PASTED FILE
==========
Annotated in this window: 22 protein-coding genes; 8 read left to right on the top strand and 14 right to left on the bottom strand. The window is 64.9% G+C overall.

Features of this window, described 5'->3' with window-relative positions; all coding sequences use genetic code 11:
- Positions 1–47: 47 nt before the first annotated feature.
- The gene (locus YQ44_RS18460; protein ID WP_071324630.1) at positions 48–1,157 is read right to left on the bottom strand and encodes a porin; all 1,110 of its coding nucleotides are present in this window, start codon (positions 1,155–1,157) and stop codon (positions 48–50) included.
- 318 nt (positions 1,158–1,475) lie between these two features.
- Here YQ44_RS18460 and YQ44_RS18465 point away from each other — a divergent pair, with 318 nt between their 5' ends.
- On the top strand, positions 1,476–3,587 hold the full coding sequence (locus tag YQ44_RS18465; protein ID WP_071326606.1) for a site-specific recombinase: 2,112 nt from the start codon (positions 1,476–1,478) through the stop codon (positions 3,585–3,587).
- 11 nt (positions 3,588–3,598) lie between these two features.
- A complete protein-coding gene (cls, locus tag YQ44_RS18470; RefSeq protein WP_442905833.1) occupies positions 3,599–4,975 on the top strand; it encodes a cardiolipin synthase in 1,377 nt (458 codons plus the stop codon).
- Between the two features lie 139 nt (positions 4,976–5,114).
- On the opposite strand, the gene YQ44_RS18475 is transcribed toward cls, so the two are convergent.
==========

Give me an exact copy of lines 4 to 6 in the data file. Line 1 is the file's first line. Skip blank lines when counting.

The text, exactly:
- The gene (locus YQ44_RS18460; protein ID WP_071324630.1) at positions 48–1,157 is read right to left on the bottom strand and encodes a porin; all 1,110 of its coding nucleotides are present in this window, start codon (positions 1,155–1,157) and stop codon (positions 48–50) included.
- 318 nt (positions 1,158–1,475) lie between these two features.
- Here YQ44_RS18460 and YQ44_RS18465 point away from each other — a divergent pair, with 318 nt between their 5' ends.